Dick Brugger often referred to himself as “a big kid.”
Despite the snow white hair and the many physical frailties that advanced age brought on him, the soul that looked out at the world behind the light blue eyes with the glee of a small child never left him.
To the end.
On Friday, Oct. 23, Dick and Lela Brugger were at their home on Lea Hill, watching TV — “Father Brown” and a bit of the news — before turning in for the night.
Son Josh and daughter Jessie were to visit the following day, play games of Uno and just hang out, and the parents were looking forward to the get-together.
“He had a bit of trouble walking,” Lela recalled, “but we got upstairs, and he got up to the bed, and I said, ‘I think you need to move down a little bit, Dickie.’ And then he just sort of kept flopping. He couldn’t move, and I would hold him.”
Lela called 911, and the voice on the other end instructed her in how to perform CPR, which she did until paramedics arrived.
But nothing could be done.
Days later, in the silence of a home emptied for the first time of his oversized presence and laughter, Brugger’s wife and children struggled to cope with the loss, so sudden and unexpected.
“He was my best friend, my buddy,” Lela said through tears. “I miss him so much.”
“He always knew how to play and interact with everyone at any age,” Josh said. “He always played games, would always smile and laugh. Yeah, he was 91, but he was just amazing joy and fun.”
He bestowed playful names on his kids, called Jessie, “Love bug from Alaska,” “Buffalini.” “Pickles,” and to her amusement, “Mrs. Miniver.” Josh was “Buffalo,” “Jolly” and dozens of other names.
To Jessie, he was “Daddio.”
“He loved when I called him ‘Dickie Doodle’ or ‘Love Boat,’” Lela recalled with a laugh.
The isolation imposed on him by COVID-19, said his family, was hard on a man who loved and valued the warmth of human company as much as Dick Brugger did.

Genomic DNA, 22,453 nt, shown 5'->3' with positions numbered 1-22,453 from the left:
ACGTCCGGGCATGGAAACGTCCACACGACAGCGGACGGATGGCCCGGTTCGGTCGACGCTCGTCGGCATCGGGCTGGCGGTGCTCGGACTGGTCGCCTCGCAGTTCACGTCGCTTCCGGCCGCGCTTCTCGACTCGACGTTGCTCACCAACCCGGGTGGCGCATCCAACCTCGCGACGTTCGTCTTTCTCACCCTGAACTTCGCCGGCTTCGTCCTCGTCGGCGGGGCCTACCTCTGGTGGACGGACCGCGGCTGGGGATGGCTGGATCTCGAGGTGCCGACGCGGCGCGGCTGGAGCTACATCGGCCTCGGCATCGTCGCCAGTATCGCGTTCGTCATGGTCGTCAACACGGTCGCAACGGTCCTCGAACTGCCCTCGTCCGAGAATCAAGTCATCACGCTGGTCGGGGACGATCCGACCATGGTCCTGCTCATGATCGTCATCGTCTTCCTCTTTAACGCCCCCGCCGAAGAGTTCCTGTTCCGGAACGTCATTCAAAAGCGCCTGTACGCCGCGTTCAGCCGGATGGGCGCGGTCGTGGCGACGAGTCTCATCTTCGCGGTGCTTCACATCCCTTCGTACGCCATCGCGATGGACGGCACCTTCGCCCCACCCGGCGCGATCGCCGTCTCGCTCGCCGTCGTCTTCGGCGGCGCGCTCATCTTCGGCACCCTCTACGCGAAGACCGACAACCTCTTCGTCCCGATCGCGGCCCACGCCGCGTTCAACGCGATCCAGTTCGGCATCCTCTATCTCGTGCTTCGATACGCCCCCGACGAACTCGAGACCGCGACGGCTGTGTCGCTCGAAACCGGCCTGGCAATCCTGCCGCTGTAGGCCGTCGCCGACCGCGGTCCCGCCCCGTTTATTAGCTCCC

Tributes from the community about the man many called “wicked Dick,” for his favorite adjective, testify to the void his passing has left on the city he served so long and loved so fiercely.
“If you are really lucky once in your life you will meet someone so iconic that they have a radical impact on your life,” said close friend Gail Spurrell. “For me, that someone was Dick Brugger – first a friend, then my “boss” for 13 years at AYR and also a mentor. Dick had an unwavering belief in the good in others – even the most troubled of youth. He was tenacious – ferocious even – in seeking funding for programs benefitting the youth served by AYR as well as finding the talented therapists, counselors and outreach workers and more who were equally dedicated to his mission of serving youth.”
As the second executive director of Auburn Youth Resources, today known as Nexus, starting in 1976, he guided the struggling, 3-year-old agency in its mission to help street kids, abused kids, troubled kids — kids of all kinds.
In the Brugger years, AYR grew from what he once called “a funky organization in a funky old house” behind the old Massey’s Market on D Street, dangling from a perilously thin tree of contributions and grants, wheezing and gasping on a $450,000 budget to what it has since become.
“He was fierce for standing up for what he believed in, like raising money for AYR,” said Lela. “Community was important to him, people were important to him. He stood up for everyone’s rights.”